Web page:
Easy Eats for Keeping Up a Healthy Diet on Your Own

Addiction recovery center patients benefit by sticking to a healthy diet once they're back at home and focused on recovering. Keeping up a healthy diet requires a little pre-planning, but it doesn't have to be hard. Try these tips to plan healthy meals and snacks throughout the day.

Stick to Whole Foods

Processed foods, those normally found in packages and prepackaged are often stuffed with unhealthy ingredients, such as saturated and trans fats, excess salt, and sugar. When making healthy meal choices, opt for whole foods as often as possible. Whole foods are best in their natural state, such as produce, eggs, and meats.

Eat Plant Foods

You know fruits and vegetables are good for you. They're packed with the vitamins, nutrients, and fiber your body needs. According to the U.S. Department of Agriculture, adults need three to five servings of vegetables and two to four servings of fruit per day. Try to eat fruits and vegetables at every meal, and add some in as snacks during the day. Many people prefer raw veggies rather than cooked. As a snack or side dish, eat raw veggies such as celery, bell peppers, carrots, and cucumbers dipped in hummus or low-fat salad dressing. Eat fruit in a tasty fruit salad, mixed into yogurt, or added to cereal. You can even make creative salads by mixing fruits and veggies. Combinations such as spinach, kale, blueberries, and raspberries are interesting and fun. You can eat fruits and veggies fresh, or opt for frozen varieties when your favorites aren't in season. Some sober living homes provide some meals and you can customize them overtime. Aim to eat as many different colors of fruits and vegetables as possible. The more colors, the more vitamins, and minerals.

Whole Grains

The American Heart Association recommend six to eleven servings of grains per day. Refined grains such as white flour and white rice are milled to increase shelf life, which can decrease vitamins and fiber. Whole grains include the entire grain. Make at least half of the grains you eat each day whole grains. Use whole wheat bread for sandwiches and toast, brown rice for stir fries, and whole grain versions of pasta for pasta salad. If you normally eat sugary cereal for breakfast, try oatmeal or a whole grain bagel with cream cheese instead.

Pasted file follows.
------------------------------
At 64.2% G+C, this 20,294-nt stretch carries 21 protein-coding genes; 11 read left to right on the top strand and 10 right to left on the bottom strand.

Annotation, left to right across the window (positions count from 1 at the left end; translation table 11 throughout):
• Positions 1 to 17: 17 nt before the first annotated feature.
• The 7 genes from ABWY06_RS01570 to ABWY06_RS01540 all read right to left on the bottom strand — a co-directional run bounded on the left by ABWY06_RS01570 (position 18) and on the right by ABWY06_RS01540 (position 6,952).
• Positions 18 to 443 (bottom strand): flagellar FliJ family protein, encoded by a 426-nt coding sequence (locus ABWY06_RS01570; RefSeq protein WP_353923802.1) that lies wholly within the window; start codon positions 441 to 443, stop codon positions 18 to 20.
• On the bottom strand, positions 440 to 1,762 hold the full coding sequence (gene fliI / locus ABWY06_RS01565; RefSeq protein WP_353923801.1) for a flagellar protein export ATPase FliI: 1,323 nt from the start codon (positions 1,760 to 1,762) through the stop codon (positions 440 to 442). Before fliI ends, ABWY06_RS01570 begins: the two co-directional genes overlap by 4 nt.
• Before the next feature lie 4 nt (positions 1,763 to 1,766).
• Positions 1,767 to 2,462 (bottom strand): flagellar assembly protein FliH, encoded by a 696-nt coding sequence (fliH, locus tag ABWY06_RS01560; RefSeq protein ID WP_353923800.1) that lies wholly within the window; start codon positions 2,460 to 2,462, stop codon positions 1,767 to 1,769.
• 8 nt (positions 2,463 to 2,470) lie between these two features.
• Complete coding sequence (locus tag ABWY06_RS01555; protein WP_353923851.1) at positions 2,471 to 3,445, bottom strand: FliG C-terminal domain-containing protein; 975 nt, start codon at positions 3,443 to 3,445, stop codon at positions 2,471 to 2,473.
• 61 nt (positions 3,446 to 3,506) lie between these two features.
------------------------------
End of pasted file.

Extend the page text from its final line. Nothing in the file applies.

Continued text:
Lean Protein

Protein helps your body build muscle and give you energy. Aim to eat two to three cups of protein per day. Choose proteins that are low in saturated fats. Some good proteins to try include fish, beans, nuts, lean meat, eggs, and dairy products.

Healthy Fats

You may think fats can't be part of a healthy diet, but your body needs some types of fats. Monounsaturated and polyunsaturated fats are good for your heart, and they can help lower cholesterol. Foods that contain good fats include avocados, nuts, nut butter, salmon, and olives. Make a healthy trail mix with nuts, seeds, and raisins for easy snacking. Eat avocados on salads or on toasted whole grain bread. When cooking, choose healthy oils, such as olive oil, coconut oil, and sunflower oil.

Hydration

Staying hydrated is an important part of a healthy diet. Keep a water bottle with you to drink whenever you feel thirsty. The Institute of Medicine recommends women drink nine cups of water and other beverages per day. Men need an average of 13 cups of beverages. If you don't like drinking plain water, try infusing with fruit. Add lemon, lime, strawberries, or orange slices to your water bottle for refreshing hydration.

To eat a healthy diet, you need to plan ahead. Write out a weekly meal plan and purchase the amount of food you need for the week. When you choose to eat healthy foods, you will notice the difference in your overall health and well-being.

Eileen O'Shanassy is a freelance writer and blogger based out of Flagstaff, AZ. She writes on a variety of topics and loves to research and write. She enjoys baking, biking, and kayaking. Check out her Twitter @eileenoshanassy. Casa Nuevo Vida, a recovery home has more information here about eating healthy during recovery.

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Comment by Kathy Custren on April 25, 2017 at 4:54pm

Sorry, Eileen - our submission guidelines clearly state that there should be no links embedded in the text. References for more information can be listed as resources at the end of articles; not as part of your personal bio. Your bio should link to YOUR site. As you have indicated previous advertisement-type links in the past, this will have to be either amended or removed. Thus,it is not being forwarded to the publishers as-is. ~ Blessings!

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